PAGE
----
If you’re a longtime reader, you may recall my little hypothesis about active mutual fund manager and hedge fund performance. The aggregate performance of active mutual fund managers and hedge funds will not, and cannot, improve while Market factor performance dominates everything else. You’ll certainly have individual managers perform well here and there. But in the aggregate, performance versus long-only benchmark indexes will remain unimpressive.
If you’re wondering exactly what the hell it is I’m talking about here, compare the pre-financial crisis and post-financial crisis periods on the below chart.
And just for fun, here’s another chart, focused on the last five years or so:
If there’s one thing you should take from this post, it’s this: the market is conditioning you to be fully invested and in particular to be long US equity market beta. We can certainly debate the “whys” and “hows” of this (for instance, how it’s the stated policy goal of our Friendly Neighborhood Central Bankers to keep us allocated to equities for the long run). But as a practical matter, if you’re overweight US stocks, particularly large cap US stocks, you’re receiving positive reinforcement. If you’re underweight US stocks, particularly large cap US stocks, you’re receiving negative reinforcement. And god help you if you’ve been significantly overweight small cap value stocks or ex-US stocks over the last couple of years. If so, you’re being subjected to corrective shock therapy.
I don’t say this to make value judgments.
I say this to explain what’s driving investment decisions all over the United States, and indeed the world. I say this to contextualize why the most common conversation I have with investors of all types lately seems to be: “why do we own foreign stocks, anyway?”
If you’re the kind of person who likes to extrapolate historical return data to make asset allocation decisions, all the data is screaming for you to be fully invested in US large cap stocks. You’d be a complete idiot to do otherwise. Perhaps you’ve told your financial advisor this. Perhaps you’ve fired your financial advisor over this.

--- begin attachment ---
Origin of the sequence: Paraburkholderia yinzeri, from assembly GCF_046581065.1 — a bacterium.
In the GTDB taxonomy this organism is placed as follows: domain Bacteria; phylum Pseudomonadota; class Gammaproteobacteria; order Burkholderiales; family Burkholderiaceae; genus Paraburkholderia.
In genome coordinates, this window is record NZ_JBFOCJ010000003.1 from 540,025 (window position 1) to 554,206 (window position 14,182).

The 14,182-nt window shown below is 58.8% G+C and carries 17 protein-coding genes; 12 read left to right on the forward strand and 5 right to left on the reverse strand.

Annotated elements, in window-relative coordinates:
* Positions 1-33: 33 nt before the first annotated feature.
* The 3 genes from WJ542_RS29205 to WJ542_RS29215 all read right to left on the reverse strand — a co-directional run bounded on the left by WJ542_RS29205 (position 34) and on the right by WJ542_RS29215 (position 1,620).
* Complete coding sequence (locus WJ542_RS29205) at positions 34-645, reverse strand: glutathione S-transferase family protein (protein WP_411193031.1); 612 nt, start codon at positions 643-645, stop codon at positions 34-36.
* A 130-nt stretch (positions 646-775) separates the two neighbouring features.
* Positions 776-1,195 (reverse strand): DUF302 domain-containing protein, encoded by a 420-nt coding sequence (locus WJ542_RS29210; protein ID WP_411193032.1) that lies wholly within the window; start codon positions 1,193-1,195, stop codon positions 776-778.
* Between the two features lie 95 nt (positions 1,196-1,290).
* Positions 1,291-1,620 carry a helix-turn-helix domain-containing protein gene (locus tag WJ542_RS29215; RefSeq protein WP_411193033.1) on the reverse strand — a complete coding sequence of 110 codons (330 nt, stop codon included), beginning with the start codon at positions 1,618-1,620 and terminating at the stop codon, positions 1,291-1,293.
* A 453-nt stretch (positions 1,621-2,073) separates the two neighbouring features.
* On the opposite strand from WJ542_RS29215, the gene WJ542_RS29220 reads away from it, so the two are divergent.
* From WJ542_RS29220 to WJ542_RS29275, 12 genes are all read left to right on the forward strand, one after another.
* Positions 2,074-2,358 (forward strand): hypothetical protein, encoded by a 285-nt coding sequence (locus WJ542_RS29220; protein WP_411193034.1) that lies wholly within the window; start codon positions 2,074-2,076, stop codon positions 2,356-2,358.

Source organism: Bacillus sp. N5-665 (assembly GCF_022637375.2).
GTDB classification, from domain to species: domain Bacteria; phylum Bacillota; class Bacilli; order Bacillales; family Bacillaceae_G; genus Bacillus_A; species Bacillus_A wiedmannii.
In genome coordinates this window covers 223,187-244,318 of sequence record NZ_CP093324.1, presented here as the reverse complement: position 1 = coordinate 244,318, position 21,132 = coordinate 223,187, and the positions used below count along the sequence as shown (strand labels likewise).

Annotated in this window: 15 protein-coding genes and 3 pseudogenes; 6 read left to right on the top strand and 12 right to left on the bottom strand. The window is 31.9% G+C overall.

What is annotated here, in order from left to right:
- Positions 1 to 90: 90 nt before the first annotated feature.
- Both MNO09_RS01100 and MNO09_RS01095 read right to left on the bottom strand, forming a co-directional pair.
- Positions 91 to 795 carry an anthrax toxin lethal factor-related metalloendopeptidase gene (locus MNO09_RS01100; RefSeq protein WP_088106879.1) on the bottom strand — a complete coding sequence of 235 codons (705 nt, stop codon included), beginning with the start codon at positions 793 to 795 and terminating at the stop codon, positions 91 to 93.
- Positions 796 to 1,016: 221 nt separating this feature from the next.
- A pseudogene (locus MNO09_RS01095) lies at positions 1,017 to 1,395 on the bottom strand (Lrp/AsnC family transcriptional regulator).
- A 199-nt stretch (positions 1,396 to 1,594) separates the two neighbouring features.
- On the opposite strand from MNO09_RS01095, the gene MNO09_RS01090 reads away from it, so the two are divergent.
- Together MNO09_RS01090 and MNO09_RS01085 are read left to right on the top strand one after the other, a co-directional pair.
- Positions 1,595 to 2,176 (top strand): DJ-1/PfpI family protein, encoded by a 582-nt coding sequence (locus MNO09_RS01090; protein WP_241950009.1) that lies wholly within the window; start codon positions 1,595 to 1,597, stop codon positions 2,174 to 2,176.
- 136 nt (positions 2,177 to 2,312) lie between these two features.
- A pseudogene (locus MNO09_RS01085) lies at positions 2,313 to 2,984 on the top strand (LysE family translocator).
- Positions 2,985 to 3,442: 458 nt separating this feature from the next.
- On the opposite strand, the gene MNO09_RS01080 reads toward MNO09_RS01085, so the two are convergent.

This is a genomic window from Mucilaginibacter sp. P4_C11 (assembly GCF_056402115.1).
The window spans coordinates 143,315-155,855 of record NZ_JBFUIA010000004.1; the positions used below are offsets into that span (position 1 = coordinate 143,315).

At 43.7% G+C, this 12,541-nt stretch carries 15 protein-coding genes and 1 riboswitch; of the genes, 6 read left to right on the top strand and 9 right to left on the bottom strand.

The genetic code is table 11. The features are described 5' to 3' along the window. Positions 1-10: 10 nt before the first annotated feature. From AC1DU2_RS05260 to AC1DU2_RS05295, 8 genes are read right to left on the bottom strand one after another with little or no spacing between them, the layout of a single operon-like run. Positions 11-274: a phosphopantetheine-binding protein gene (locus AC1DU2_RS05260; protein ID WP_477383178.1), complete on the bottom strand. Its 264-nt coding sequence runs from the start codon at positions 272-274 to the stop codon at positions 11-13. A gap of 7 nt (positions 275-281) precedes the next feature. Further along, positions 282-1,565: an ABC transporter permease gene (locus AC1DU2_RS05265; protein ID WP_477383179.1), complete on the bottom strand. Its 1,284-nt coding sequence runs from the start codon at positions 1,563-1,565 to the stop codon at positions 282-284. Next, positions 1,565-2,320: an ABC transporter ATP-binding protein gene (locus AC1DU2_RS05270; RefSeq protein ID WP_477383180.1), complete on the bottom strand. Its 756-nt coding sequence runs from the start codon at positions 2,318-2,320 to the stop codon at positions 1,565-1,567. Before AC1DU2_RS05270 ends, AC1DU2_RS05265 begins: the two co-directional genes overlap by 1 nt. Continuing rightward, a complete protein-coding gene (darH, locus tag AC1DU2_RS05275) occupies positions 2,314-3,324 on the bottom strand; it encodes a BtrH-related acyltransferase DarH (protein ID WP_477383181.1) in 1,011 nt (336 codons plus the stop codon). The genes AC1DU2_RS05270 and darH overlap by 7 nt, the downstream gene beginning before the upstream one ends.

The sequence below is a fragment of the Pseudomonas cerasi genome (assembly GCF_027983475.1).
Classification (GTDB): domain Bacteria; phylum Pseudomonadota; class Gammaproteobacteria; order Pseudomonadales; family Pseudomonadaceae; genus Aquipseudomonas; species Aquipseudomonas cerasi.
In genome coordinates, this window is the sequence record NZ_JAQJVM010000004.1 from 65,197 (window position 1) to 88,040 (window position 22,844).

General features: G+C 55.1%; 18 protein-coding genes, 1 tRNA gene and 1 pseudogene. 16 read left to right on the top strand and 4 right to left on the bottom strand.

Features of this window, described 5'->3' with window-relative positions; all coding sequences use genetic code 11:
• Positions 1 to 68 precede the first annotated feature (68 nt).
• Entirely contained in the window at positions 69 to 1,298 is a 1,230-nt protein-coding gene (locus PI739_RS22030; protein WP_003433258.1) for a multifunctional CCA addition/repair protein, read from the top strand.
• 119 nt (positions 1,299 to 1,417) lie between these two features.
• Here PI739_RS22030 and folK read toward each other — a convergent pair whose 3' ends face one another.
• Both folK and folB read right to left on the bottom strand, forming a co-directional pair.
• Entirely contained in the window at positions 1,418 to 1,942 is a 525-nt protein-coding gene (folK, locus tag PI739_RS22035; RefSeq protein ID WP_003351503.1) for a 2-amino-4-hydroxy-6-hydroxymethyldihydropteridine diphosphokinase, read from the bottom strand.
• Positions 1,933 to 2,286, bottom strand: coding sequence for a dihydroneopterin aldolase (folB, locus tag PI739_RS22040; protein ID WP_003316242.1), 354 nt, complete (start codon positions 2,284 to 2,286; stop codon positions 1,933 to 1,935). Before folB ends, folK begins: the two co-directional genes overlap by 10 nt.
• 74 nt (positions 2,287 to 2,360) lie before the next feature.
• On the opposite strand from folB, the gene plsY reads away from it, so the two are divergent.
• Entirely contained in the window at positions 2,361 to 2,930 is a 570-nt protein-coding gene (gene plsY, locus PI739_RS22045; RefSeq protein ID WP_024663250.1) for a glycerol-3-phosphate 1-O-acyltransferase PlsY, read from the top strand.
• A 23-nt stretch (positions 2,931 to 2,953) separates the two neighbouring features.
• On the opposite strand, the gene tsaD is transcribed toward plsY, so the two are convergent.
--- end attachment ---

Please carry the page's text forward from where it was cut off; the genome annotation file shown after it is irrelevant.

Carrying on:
And you know what? You might be right.
In my own humble opinion, the number one question confronting anyone allocating capital right now is whether or not this market is “for real.” If it is, and you decide to fight it, either as a private individual or as a professional investor, you’re toast. But if this market isn’t “for real”–if it’s all just an artifact of easy monetary policy, and you decide to “go with the flow”, and it all unwinds on you, then you’re also toast.
In thinking about my own portfolio, what I want is to develop a financial plan offering me a decent chance of hitting my goals while assuming as little risk as possible. Those of you well-versed in game theory, such as my friends over at Epsilon Theory, would call this a minimax regret strategy.
Notice I wrote “financial plan” and not “investment portfolio” above. From a pure portfolio perspective, you’re facing a no-win scenario. You have to handicap whether, when and how the whole QE-as-permanent-policy project comes undone. This is nigh on impossible. Investors have been trying and failing to do this for at least a decade now. When faced with a no-win scenario, your best strategy is to change the conditions of the game. In order to do that, you first have to understand the game you’re playing.
We investors and allocators like to believe we’re playing the investment performance game.
We’re playing the asset-liability matching game.
Investment performance only matters inasmuch as it helps us match assets and liabilities. You probably don’t need to “beat the S&P 500” to fund your future liabilities. You can probably afford to take less market risk. And investment performance is hardly the only lever we can pull here. We can increase our savings rates. We can decrease our spending. We can allocate some of our capital to the real economy, instead of remaining myopically focused on increasingly abstracted, increasingly cartoonish financial markets. We can start businesses that will throw off real cash flow, and own real assets.
We don’t have to remain fully invested at all times. We don’t have to be 100% net long and unhedged with the capital we do have invested.
We don’t have to be gluttons for punishment.